The American Recovery and Reinvestment Act of 2009 (commonly referred to as the “Stimulus Bill”) was signed into law by President Obama on February 17, 2009. Tucked in the lengthy Stimulus Bill are major changes to HIPAA that will have a significant effect on hospitals.
New Requirements to Notify Patients and HHS of Breaches
HIPAA has required covered entities to mitigate damages from improper disclosures which, depending on the facts and circumstances might include, but did not necessarily require, notice to the persons whose information was improperly disclosed. The new law will require every covered entity to notify a person when there is a “breach” of that person’s protected health information (“PHI”) and to notify the Department of Health and Human Services (“HHS”) of all breaches.
The term “breach” is new in the Stimulus Bill and is defined as: “the unauthorized acquisition, access, use, or disclosure of PHI which compromises the security or privacy of such information, except where an unauthorized person to whom such information is disclosed would not reasonably have been able to retain such information.” However, a “breach” does not include:
- any unintentional breach by an employee or individual acting under the authority of a covered entity or business associate if -- (1) the acquisition, access, or use was made in good faith and within the course and scope of the employment or other professional relationship of such employee or individual; and (2) the PHI is not further acquired, accessed, used, or disclosed by any person; or
- any inadvertent disclosure from an individual who is otherwise authorized to access PHI at a facility operated by a covered entity or business associate to another similarly situated individual at the same facility and the PHI received as a result of such disclosure is not further acquired, accessed, used, or disclosed by any person without authorization.
When there is a breach, the covered entity will be required to provide notice within 60 days of discovery of the breach by letter sent via first class mail to the affected person’s last known address. This notice must include: (1) a brief description of what happened and the date of the breach, (2) a description of the information involved in the breach, (3) the steps the person should take to protect himself or herself, (4) a description of what the covered entity is doing to investigate, mitigate and prevent other breaches, and (5) contact information for the person to use to gain more information. If there is insufficient or out-of-date information that prevents notice directly by mail, the covered entity must publish notice of the breach on its website or in major local media outlets and must include a toll-free telephone number to call for information about the breach. Additionally, in any case in which 500 or more persons are affected by a breach, the covered entity must provide notice to major local media outlets.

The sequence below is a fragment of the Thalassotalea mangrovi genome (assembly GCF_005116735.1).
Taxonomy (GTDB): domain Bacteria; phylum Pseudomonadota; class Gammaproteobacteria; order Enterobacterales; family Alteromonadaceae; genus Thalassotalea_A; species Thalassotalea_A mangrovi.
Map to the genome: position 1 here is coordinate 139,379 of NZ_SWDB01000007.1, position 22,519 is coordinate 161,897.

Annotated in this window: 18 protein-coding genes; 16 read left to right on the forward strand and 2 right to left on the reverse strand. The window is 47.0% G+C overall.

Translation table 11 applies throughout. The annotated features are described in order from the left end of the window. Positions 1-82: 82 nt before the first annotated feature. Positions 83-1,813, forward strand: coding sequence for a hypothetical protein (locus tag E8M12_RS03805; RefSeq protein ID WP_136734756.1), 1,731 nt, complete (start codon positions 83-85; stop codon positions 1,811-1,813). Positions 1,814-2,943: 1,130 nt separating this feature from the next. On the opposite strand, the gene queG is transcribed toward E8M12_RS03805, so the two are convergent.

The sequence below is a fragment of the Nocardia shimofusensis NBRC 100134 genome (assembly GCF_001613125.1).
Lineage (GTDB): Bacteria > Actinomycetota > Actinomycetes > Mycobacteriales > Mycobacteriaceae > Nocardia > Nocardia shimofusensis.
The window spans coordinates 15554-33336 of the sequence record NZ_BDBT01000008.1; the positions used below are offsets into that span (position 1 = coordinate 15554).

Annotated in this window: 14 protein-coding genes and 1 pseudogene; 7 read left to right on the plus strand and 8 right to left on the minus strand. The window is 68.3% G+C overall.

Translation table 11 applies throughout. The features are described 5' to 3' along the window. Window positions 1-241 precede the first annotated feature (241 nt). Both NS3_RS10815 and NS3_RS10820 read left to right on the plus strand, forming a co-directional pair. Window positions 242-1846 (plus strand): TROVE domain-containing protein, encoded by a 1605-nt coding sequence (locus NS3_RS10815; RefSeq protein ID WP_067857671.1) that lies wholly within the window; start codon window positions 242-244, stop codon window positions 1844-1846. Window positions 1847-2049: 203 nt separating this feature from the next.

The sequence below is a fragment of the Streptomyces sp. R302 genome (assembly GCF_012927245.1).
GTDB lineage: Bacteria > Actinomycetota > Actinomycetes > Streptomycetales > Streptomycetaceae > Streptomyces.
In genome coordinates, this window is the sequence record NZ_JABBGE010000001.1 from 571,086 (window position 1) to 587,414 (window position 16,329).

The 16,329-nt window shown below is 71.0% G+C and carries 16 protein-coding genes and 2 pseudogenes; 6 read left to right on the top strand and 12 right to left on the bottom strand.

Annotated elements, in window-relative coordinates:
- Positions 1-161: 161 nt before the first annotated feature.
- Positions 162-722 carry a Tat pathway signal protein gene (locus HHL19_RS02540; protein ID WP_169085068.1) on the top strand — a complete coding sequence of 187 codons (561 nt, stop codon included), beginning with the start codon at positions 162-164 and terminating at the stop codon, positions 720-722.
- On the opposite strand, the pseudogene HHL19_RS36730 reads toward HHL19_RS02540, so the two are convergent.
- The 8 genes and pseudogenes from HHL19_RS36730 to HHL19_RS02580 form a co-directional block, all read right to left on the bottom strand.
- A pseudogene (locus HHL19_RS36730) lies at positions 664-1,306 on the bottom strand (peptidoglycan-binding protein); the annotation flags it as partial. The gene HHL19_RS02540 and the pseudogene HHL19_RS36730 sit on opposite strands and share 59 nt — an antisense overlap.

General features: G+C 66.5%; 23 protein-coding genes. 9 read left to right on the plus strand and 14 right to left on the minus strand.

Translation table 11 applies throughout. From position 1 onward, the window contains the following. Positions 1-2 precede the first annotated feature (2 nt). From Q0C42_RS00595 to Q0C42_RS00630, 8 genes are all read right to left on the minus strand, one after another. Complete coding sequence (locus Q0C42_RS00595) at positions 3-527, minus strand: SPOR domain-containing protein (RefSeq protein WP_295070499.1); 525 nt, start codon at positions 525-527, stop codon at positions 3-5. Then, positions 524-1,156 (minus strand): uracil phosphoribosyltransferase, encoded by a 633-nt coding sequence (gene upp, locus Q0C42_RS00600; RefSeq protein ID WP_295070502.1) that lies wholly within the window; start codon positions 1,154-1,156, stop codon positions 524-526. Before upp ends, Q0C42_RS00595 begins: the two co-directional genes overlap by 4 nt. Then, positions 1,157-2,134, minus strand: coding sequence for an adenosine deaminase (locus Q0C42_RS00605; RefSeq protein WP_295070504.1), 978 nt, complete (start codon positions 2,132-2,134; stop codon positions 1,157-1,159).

Further, covered entities will be required to disclose all breaches to HHS. Breaches affecting 500 or more patients must be made to HHS immediately. Breaches affecting fewer than 500 people may be tracked by the covered entity and reported annually to HHS.
The new law requires HHS to promulgate regulations to implement the notice of breach requirements within six months of the enactment of the Stimulus Bill. The notice of breach in the Stimulus Bill will become effective for breaches discovered on or after thirty (30) days after the publication of the regulations.
Expansion of Security and Privacy Rules to Business Associates
The new law makes the following HIPAA security regulations applicable to business associates of covered entities: (1) the administrative safeguards contained in 45 C.F.R. 164.308, (2) the physical safeguards contained in 45 C.F.R. 164.310, (3) the technical safeguards contained in 45 C.F.R. 164.312, and (4) the policies, procedures and documentation requirements contained in 45 C.F.R. 164.316. Previously, these regulations only applied to covered entities. Application of these requirements to business associates will impose vast and substantial burdens on business associates, which will now need to have many of the policies and procedures in the same manner as covered entities and to utilize many of the same technical functions in the same manner as covered entities. For example, the security rules will now require business associates to: